Pinnacle Officer Wilcox has created FERTS amidst the chaos, a facility designed to protect the female population from raiding hordes.
Beth 259201, a newly-demoted Epsilon Internee, suspects that there is something more that lurks beneath the carefully constructed order of the facility.
She has a gift, one that could brand her a defective. A novice fighter, she must use her intellect to survive. Her own life, and the lives of many more may be at risk. Will she succumb to the plans in store for her or will she conceal her secret long enough to discover her own path?
FERTS is a post-apocalyptic dystopian thriller. Reader discretion is advised.
But I think this can happen sometimes, no matter how great a book is. If your mind isn’t ready for it, you just won’t get it. So, here’s what you need to know before reading FERTS:
Pinnacle Officer Wilcox has created FERTS, a facility designed to protect the female population from raiding hordes. Or so he said. "FERTS" did gather all the women, but not for their protection. FERTS made them objects to be bought and sold. They were stripped of their names and given numbers, and placed into categories. Some work. Others fight. But the most coveted position is that of a Vassal: one beautiful and obedient enough to be sold to a citizen of a nearby village.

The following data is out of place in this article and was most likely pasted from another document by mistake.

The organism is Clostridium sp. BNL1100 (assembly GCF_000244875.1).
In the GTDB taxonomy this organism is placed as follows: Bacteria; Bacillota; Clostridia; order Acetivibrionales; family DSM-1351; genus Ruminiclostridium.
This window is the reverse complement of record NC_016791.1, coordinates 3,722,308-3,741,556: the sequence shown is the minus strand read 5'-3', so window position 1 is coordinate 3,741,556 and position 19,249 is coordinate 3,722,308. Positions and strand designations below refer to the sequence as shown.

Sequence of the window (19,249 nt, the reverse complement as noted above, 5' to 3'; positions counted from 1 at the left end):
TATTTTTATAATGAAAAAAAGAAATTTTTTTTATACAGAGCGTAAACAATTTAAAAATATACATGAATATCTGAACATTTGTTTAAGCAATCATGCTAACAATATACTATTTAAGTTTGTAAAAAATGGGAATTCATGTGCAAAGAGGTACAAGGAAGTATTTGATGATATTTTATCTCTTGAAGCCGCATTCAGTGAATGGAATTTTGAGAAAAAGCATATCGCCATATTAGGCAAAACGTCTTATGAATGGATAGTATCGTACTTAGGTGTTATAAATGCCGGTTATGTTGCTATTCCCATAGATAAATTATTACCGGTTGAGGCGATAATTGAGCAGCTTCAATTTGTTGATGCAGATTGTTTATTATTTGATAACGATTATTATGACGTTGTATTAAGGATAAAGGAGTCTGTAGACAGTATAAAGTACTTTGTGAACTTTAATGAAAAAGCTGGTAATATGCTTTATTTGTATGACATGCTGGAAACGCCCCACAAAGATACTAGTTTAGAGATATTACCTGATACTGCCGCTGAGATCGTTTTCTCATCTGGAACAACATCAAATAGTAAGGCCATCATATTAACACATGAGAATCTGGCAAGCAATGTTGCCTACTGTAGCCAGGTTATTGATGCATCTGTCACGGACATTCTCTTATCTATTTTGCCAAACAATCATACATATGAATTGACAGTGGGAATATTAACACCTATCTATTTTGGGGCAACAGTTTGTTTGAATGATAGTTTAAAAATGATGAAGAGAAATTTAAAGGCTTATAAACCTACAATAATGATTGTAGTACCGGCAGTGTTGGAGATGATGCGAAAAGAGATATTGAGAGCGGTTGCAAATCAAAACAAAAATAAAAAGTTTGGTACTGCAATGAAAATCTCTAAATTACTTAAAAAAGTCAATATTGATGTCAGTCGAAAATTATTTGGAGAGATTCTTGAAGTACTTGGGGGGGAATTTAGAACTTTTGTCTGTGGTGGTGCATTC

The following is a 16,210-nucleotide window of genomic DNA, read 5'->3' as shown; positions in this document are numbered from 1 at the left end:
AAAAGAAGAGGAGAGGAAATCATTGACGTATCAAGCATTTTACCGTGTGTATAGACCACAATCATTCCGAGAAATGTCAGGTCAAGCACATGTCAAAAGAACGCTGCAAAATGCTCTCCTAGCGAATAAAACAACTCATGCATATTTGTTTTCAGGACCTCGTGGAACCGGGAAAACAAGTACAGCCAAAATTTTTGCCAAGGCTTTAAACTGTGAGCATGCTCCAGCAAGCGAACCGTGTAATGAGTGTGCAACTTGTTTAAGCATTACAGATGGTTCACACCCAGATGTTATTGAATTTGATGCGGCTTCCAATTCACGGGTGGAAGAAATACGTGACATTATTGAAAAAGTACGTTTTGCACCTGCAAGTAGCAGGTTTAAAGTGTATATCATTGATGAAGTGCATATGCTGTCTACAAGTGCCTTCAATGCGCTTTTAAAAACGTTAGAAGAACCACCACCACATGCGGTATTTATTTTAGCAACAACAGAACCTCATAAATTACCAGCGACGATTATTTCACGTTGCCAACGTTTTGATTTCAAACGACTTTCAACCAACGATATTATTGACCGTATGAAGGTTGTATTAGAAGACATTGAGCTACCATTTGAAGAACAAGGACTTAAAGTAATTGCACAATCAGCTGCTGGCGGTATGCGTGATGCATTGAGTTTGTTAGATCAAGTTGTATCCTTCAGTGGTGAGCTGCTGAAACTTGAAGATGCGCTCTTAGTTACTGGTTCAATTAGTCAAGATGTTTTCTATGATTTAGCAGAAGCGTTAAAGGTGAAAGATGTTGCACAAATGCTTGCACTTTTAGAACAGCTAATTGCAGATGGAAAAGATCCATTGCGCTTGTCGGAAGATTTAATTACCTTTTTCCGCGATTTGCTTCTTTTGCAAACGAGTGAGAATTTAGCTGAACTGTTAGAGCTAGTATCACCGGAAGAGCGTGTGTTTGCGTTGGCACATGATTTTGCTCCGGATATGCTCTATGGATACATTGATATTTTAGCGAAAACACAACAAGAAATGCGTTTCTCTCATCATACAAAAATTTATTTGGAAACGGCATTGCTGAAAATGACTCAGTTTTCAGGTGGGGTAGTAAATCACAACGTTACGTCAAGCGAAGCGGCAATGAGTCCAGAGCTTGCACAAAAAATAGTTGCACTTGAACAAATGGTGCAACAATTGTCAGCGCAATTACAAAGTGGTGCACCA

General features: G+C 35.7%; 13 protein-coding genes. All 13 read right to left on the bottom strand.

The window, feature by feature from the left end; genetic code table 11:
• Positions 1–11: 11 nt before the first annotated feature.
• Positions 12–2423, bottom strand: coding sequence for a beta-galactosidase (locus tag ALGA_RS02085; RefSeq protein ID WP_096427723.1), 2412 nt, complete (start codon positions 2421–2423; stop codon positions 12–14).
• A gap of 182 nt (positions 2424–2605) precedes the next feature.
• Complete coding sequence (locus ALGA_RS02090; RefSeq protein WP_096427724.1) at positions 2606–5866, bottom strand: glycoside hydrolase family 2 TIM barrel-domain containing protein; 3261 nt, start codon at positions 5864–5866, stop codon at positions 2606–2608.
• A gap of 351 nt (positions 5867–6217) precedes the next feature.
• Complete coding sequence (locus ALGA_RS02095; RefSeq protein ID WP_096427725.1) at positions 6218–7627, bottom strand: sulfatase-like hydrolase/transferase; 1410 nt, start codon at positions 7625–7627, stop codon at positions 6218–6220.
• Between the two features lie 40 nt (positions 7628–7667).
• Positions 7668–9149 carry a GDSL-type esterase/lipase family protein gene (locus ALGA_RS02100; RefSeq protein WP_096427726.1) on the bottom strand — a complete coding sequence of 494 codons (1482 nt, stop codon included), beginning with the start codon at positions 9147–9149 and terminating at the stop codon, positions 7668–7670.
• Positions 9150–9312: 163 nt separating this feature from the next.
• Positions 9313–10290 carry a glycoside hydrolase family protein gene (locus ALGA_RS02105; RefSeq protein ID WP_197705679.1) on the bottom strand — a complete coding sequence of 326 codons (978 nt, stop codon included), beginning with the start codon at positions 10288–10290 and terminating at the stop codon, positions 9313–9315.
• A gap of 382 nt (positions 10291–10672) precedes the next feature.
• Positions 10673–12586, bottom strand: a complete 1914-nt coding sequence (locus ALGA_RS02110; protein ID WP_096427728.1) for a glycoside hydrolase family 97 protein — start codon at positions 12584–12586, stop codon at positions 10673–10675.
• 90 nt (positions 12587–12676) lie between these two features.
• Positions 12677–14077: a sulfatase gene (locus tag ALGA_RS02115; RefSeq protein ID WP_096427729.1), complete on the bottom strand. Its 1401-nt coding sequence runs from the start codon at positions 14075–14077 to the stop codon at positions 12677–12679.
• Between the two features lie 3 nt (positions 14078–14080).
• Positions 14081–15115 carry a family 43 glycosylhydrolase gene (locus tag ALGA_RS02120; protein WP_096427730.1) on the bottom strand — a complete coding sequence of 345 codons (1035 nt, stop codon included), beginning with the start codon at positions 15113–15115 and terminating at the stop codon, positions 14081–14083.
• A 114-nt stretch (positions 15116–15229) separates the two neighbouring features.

The story follows "201" and her life inside the facility. Most of the women inside FERTS are brainwashed to want to become Vassals, but 201 is different. She wants more than FERTS can offer her.
Also, these books are very dark. The first time I read a scene in the "games ring" (no spoilers) I was like... "Wait, what? What's happening? Really? They do that? Really? What even is this?" So, there's your warning. If you like dark, dystopian books, this should go to the top of your reading list. If not, I'd still recommend it if you like thought-provoking reads. A wise woman once said that if you don't like something, you just haven't experienced the best of that thing. For example, if you don't like a certain food, you haven't had it cooked properly. Or, if you don't like dystopian (like me), you haven't read FERTS. But if you can't handle dark reads or violence, this probably isn't the book for you.
I feel like this would be the perfect book to read and discuss in a college classroom. I enjoyed pondering questions along the way, like: How did this happen? Could this happen in the real world? What would it take for people to behave this way? Would the women really accept the life FERTS gave them, and strive to become successful in it?
This book is powerful and thought provoking. It's very well written, and once it hooks you, you're sucked in for good. It's dark and suspenseful, and keeps you turning pages. I will certainly be reading the next books in the series, as this one definitely earned five stars.
Check out the series below!